Reminder: teaching first-generation students, free HLS webinar at 12 noon EST

Teaching First-Generation Law Students

First-generation students face unique challenges. Anthony
Abraham Jack’s The Privileged Poor recently highlighted many of the
invisible-to-professors barriers such students, especially first-generation
students of color, face in college. What about when those students go to law
school? Dean John Manning will introduce the panel. Three professors—Angela Littwin, Etienne Toussaint, and Rory Van Loo—will
share invaluable insights and recommendations to make “the invisible
curriculum” both explicit and navigable to all students.

Panelist bios:

Angela Littwin, Ronald D. Krist Professor in Law at the
University of Texas at Austin School of Law, is a leading scholar of economic
justice issues facing individual consumers. She studies bankruptcy, consumer,
and commercial law from an empirical perspective. Her current research includes
studying the attitudes towards bankruptcy among consumers being sued by debt
collectors, bankruptcy local legal culture, as well as the relationship between
consumer credit and domestic violence (DV). She has published in journals such
as the Texas Law Review, University of Pennsylvania Law Review, California Law
Review, and American Bankruptcy Law Journal. She has recently published
articles about racial disparities in bankruptcy chapter use, the Consumer
Financial Protection Bureau’s complaints process and supervision program as
well as on how consumer bankruptcy attorneys adapted to the Bankruptcy Abuse
Prevention and Consumer Protection Act. Professor Littwin has been a principal
investigator for a number of empirical projects.

Etienne Toussaint is an Assistant Professor of Law at the
University of South Carolina School of Law where he teaches Contracts, Business
Associations, Secured Transactions, and related seminar courses. His
scholarship sits at the intersection of law, history, political economy, and
critical theory, with a focus on the socioeconomic challenges facing
historically marginalized urban communities across the United States. He has
been nationally recognized for his teaching, scholarship, and service. For
example, in 2022, he was awarded the Junior Great Teacher Award by the Society
of American Law Teachers. Professor Toussaint began his legal career as a project
finance associate with Norton Rose Fulbright US LLP. Then, he served as a Law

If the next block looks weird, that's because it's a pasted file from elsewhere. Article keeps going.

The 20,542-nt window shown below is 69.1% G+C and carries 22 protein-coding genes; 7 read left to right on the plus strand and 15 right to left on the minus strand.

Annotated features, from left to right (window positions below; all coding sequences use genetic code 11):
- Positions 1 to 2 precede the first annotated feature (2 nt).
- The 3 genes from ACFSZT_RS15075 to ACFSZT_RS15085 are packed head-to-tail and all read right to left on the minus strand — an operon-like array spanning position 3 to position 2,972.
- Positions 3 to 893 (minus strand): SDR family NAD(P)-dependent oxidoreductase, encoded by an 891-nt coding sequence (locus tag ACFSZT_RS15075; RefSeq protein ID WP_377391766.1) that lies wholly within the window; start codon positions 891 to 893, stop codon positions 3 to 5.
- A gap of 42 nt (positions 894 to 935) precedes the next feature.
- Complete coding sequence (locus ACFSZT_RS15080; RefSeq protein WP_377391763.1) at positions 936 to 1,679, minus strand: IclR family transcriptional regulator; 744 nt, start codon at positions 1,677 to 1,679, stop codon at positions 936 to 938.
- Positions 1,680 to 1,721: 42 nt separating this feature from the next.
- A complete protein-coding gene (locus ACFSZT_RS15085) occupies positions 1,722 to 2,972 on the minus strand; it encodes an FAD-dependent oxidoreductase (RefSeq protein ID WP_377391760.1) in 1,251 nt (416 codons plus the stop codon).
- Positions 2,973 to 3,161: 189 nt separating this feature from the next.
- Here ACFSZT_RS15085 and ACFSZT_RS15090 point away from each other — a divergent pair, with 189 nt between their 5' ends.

& Policy Fellow with the Poverty & Race Research Action Council in
Washington, D.C. before transitioning into law teaching. As a student at
Harvard Law School, Toussaint served as Vice-President of the Board of Student
Advisers. Born and raised in the South Bronx, New York, Professor Toussaint is
the son of immigrants from the island of Dominica in the West Indies, the proud
husband of Ebony A. Toussaint, Ph.D., and the father of their three amazing

Rory Van Loo teaches Contracts, Business Organization,
Consumer Law, and Financial Regulation at Boston University, where he is
involved with the First-Generation Professionals student group. He is a
graduate of Harvard Law School, and as a student he served as a Teaching
Assistant in the Negotiation Workshop. He later returned to Harvard Law School
as a Lecturer to teach Dispute Systems Design and Advanced Negotiation:
Multiparty Negotiation, Group Decision Making, and Special Dispute Management
Processes. After law school, he worked as a management consultant at McKinsey
& Co. and was on the team that helped set up the Consumer Financial
Protection Bureau.

from Blogger

This entry was posted in Uncategorized and tagged . Bookmark the permalink.

Leave a Reply

Fill in your details below or click an icon to log in: Logo

You are commenting using your account. Log Out /  Change )

Twitter picture

You are commenting using your Twitter account. Log Out /  Change )

Facebook photo

You are commenting using your Facebook account. Log Out /  Change )

Connecting to %s